Western Brook Pond

Gros Morne National Park

Thank you for your patience as we work hard to renew the Western Brook Pond trail surface and boat operation facilities. 

As part of efforts to share information and updates regarding the Western Brook Pond project, Parks Canada team members have compiled a set of “Frequently Asked Questions” based on queries received from local residents, stakeholders and the general public. Additionally, a “Timeline” has been created to trace the evolution of the trail from its beginnings to present-day, providing insight into the origins of the infrastructure project at Western Brook Pond. Parks Canada appreciates the interest expressed by the public in our work and encourages you to visit this page often, as updates will be added here as they become available. We also invite you to continue sending us your questions so that we can provide clear and accurate information about all aspects of this project.

Fact sheets/project updates:

Infrastructure Changes at Western Brook Pond 2017-2019

Parks Canada is investing an unprecedented $3 billion dollars over 5 years to support infrastructure work to heritage, visitor, waterway and highway assets located within national historic sites, national parks, and national marine; the largest investment in its history. This investment supports work to ensure Western Brook Pond remains a safe, high-quality and enjoyable experience for generations to come. Through these investments, Parks Canada is protecting and preserving our treasured places, while contributing to growth in the tourism sector.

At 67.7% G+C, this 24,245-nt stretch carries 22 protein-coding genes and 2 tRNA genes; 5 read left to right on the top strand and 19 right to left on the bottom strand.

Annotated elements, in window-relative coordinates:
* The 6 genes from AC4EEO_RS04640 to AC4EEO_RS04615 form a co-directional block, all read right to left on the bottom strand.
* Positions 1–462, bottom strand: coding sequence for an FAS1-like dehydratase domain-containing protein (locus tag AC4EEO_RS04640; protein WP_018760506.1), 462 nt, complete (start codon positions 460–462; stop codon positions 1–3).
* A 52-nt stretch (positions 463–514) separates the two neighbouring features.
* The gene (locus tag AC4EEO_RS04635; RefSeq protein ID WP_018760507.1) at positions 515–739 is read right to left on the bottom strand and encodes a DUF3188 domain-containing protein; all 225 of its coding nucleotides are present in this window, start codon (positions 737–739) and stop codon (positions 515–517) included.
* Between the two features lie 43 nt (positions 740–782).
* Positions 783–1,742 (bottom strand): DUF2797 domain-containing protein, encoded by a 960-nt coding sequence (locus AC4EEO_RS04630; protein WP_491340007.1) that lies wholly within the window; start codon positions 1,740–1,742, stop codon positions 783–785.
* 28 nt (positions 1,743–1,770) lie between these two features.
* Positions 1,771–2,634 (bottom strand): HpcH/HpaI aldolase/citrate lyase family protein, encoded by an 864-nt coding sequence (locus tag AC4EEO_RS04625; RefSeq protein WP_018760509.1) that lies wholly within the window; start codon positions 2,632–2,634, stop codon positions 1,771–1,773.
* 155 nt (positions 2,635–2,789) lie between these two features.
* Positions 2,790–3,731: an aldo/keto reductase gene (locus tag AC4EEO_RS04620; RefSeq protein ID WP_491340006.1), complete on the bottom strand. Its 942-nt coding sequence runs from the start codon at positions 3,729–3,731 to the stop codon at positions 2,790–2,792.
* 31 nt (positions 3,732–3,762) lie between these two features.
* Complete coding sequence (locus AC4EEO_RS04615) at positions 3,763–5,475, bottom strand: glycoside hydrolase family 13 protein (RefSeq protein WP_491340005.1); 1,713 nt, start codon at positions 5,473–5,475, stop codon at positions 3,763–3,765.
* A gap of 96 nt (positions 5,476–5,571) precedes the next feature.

Parks Canada invested more than $3 million in the facilities at Western Brook Pond and to carry out necessary repairs.

Visitor Data

According to a recent visitor survey, many visitors to Gros Morne National Park who took the boat tour at Western Brook Pond describe it as the highlight of their visit (Visitor Information Program Survey, 2015. In 2017, boat tour users accounted for 40,000 hikers on this trail, a 46% increase since 2013.

Infrastructure Issues pre-2017

With such high visitor appeal, the previous parking lot was frequently beyond capacity, resulting in a public safety concern with large numbers of vehicles parked on the shoulder of Route 430. The trail, with long sections of narrow and sometimes unstable boardwalk, could not accommodate this level of use, causing problems with congestion and creating concerns regarding the safe transportation of fuel and other supplies required for the operation of the boat tour. Some sections of the trail were also prone to flooding, erosion and washouts, necessitating almost daily maintenance.

The pressure treated wood boardwalks of the Western Brook Pond trail were subject to regular flooding and are subject to deterioration over time.

The work that has been completed includes:
  • A replacement of the solar powered washroom facilities at the trailhead.
  • An expansion of the parking lot adjacent to Route 430 by 50%.
  • Construction of a new off-grid storage building near the parking lot.
  • Re-construction of the trail, including a realignment, lowering of grades, and a hardening of trail surfaces to allow for a longer life in our harsh environment, reduced maintenance costs, and the safe transport of supplies such as fuel for the boat tour operations.